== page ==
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Judges can issue protective orders when someone claims another person is threatening or harassing them. Usually, the person accused of threats or harassment only finds out when the sheriff serves the order.
Contact a criminal attorney immediately if you were served with a protective order. Violating a protective order is a crime, so it is critical that you understand the terms. A New River protective order lawyer can represent you in a proceeding related to the order. The skilled legal team at Grand Canyon Law Group could present evidence to convince the judge to modify the order or vacate it completely.
A family member, spouse, former spouse, co-parent, or roommate could seek a protective order if they present evidence that someone poses a threat or is harassing them. Alleged victims in domestic violence cases often seek orders of protection, as authorized by Arizona Revised Statute §13-3602.
The petitioner (the person seeking the order) does not have to notify the respondent (the person receiving it) when they seek a protective order. Instead, they present their proof to the judge, who typically issues a temporary order. The order requires the respondent to:
The order will also direct the respondent not to harass or threaten the petitioner. The protective order takes effect when the Sherriff serves it to the respondent. A respondent should immediately contact a New River attorney for help understanding and potentially contesting the protective order.
A protective order often causes significant hardship. The respondent might have to find another place to live; avoiding the petitioner could mean completely changing their habits and routines. Many respondents think a calm conversation with the petitioner can fix the problem, but approaching the petitioner is a huge mistake.
Violating a protective order is a Class 1 misdemeanor and could lead to up to six months in jail. Respondents must understand that they could be charged with violating a protective order even when the petitioner initiates contact. If the petitioner tries to get in touch, the respondent must strictly obey the order’s provisions. This could mean walking in the other direction or ignoring a text. If a petitioner tries to induce a respondent to violate the protective order, the respondent should immediately contact a New River lawyer at our firm.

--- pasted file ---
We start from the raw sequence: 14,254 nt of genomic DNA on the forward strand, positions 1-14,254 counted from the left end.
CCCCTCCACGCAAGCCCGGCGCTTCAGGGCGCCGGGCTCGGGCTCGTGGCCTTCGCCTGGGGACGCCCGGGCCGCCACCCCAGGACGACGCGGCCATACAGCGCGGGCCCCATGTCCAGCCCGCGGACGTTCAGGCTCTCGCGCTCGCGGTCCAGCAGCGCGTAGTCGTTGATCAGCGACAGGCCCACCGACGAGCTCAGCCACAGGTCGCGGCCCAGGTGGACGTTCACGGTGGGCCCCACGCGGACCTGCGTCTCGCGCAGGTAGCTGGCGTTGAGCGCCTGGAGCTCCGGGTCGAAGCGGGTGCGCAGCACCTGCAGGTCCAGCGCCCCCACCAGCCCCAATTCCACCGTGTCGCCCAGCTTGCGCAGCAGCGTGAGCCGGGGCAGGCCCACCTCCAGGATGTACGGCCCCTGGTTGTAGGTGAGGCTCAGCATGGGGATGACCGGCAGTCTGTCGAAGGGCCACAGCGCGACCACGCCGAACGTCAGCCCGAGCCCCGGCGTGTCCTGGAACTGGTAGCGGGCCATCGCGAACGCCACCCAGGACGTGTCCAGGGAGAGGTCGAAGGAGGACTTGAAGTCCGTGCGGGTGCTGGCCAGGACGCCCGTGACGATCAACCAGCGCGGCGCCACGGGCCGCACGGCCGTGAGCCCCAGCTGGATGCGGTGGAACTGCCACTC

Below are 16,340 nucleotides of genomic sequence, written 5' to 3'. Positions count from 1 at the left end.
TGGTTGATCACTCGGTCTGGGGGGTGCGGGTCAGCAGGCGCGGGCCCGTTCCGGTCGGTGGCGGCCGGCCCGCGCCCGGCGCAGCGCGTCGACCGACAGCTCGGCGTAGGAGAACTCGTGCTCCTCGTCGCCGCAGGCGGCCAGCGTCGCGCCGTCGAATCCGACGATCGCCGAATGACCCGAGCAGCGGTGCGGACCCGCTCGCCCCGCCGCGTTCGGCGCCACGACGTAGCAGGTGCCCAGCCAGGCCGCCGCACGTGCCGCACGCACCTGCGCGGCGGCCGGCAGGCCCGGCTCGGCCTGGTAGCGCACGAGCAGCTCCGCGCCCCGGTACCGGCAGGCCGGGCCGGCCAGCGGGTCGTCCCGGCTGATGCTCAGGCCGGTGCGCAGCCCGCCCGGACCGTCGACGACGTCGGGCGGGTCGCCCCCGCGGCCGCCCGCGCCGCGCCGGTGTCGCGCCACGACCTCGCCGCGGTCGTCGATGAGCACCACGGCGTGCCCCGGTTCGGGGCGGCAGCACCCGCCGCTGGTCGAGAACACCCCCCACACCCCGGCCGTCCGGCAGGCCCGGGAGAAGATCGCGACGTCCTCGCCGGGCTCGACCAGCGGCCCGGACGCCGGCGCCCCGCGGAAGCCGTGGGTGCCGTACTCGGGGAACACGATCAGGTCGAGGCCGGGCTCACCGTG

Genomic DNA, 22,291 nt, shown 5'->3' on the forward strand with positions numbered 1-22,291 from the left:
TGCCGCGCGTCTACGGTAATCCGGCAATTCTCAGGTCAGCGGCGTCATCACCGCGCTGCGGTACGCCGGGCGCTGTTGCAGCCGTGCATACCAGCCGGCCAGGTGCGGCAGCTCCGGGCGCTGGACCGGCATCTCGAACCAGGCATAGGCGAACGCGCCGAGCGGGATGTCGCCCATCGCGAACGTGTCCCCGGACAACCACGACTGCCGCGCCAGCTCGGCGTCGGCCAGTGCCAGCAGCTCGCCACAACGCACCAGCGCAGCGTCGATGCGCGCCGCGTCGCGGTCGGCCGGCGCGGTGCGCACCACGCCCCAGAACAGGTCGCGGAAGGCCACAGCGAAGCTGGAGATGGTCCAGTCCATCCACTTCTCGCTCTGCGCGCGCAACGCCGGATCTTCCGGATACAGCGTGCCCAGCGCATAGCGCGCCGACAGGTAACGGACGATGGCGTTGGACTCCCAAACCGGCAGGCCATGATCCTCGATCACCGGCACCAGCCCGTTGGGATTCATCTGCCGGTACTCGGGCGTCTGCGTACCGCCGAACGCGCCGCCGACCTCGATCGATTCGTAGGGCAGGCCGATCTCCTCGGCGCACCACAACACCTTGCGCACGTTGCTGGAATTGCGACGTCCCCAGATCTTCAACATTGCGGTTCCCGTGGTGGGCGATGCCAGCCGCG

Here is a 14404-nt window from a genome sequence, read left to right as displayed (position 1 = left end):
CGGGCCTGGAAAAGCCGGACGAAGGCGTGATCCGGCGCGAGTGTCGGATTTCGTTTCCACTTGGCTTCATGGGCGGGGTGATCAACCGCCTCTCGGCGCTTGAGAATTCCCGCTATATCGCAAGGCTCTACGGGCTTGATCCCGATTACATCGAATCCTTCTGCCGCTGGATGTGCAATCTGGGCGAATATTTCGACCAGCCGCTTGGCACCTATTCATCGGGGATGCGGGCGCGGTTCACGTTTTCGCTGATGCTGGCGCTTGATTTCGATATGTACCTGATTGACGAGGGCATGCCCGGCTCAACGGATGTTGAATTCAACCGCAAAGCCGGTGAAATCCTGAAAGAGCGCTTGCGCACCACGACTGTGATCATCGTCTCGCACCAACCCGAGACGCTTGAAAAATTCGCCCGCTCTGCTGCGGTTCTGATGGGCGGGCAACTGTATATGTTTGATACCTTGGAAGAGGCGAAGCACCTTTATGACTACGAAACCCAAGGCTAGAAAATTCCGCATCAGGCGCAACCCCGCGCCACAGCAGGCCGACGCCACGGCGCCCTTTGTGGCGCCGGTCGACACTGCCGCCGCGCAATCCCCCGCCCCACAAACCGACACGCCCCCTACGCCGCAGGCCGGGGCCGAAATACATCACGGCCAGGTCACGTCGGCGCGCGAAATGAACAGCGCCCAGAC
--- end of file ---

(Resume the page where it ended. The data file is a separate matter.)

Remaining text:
The initial protective order is temporary. When the respondent receives service of the order, they also receive notice of a hearing before the judge. The hearing is usually set for ten business days after the judge issues the order or within five days if the petitioner and respondent share a home. Depending on when the respondent receives service, they might have just a few days to prepare for the hearing.
Our local protective order lawyers could represent a respondent at the hearing. We could challenge the petitioner’s evidence that the respondent poses a threat and request the judge withdraw the order or limit its scope to cause reduce inconvenience or hardship. If the petitioner has been contacting the respondent, we might request that the judge issue an order against the petitioner.
If a respondent does not appear at the hearing, the order remains in effect for one year. The respondent could challenge the order at any time if circumstances merit, such as after completing domestic violence proceedings.
A protective order must be taken seriously, no matter the circumstances that led to it. Violating the order is a crime with serious potential penalties.
Contact a New River protective order lawyer as soon as you are served. At Grand Canyon Law Group, we could help you navigate the restrictions and advise you on contesting the order. Call now to speak with an experienced attorney and learn how we can help protect your way of life.